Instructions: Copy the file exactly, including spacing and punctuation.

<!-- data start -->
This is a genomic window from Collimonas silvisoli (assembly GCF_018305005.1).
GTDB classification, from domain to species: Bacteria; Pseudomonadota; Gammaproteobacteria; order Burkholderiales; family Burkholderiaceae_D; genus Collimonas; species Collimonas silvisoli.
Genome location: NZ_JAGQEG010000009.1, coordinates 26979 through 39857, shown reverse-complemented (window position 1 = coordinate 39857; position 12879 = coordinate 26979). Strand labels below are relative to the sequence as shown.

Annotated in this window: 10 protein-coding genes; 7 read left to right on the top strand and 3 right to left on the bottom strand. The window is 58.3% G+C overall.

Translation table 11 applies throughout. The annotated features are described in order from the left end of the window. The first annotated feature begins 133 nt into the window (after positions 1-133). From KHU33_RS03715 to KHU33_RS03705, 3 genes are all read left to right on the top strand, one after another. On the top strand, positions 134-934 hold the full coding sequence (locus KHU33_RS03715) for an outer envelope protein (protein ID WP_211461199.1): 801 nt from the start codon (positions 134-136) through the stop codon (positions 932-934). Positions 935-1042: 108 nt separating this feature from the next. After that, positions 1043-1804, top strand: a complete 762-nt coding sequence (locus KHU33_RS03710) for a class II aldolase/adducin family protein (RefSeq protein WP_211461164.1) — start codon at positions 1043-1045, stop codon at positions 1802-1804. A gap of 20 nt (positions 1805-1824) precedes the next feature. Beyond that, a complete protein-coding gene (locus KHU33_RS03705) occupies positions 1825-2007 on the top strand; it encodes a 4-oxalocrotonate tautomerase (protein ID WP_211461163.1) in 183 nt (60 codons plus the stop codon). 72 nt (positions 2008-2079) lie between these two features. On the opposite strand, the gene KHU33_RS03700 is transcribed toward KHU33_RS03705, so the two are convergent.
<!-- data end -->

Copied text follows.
This is a genomic window from Collimonas silvisoli (assembly GCF_018305005.1).
GTDB classification, from domain to species: Bacteria; Pseudomonadota; Gammaproteobacteria; order Burkholderiales; family Burkholderiaceae_D; genus Collimonas; species Collimonas silvisoli.
Genome location: NZ_JAGQEG010000009.1, coordinates 26979 through 39857, shown reverse-complemented (window position 1 = coordinate 39857; position 12879 = coordinate 26979). Strand labels below are relative to the sequence as shown.

Annotated in this window: 10 protein-coding genes; 7 read left to right on the top strand and 3 right to left on the bottom strand. The window is 58.3% G+C overall.

Translation table 11 applies throughout. The annotated features are described in order from the left end of the window. The first annotated feature begins 133 nt into the window (after positions 1-133). From KHU33_RS03715 to KHU33_RS03705, 3 genes are all read left to right on the top strand, one after another. On the top strand, positions 134-934 hold the full coding sequence (locus KHU33_RS03715) for an outer envelope protein (protein ID WP_211461199.1): 801 nt from the start codon (positions 134-136) through the stop codon (positions 932-934). Positions 935-1042: 108 nt separating this feature from the next. After that, positions 1043-1804, top strand: a complete 762-nt coding sequence (locus KHU33_RS03710) for a class II aldolase/adducin family protein (RefSeq protein WP_211461164.1) — start codon at positions 1043-1045, stop codon at positions 1802-1804. A gap of 20 nt (positions 1805-1824) precedes the next feature. Beyond that, a complete protein-coding gene (locus KHU33_RS03705) occupies positions 1825-2007 on the top strand; it encodes a 4-oxalocrotonate tautomerase (protein ID WP_211461163.1) in 183 nt (60 codons plus the stop codon). 72 nt (positions 2008-2079) lie between these two features. On the opposite strand, the gene KHU33_RS03700 is transcribed toward KHU33_RS03705, so the two are convergent.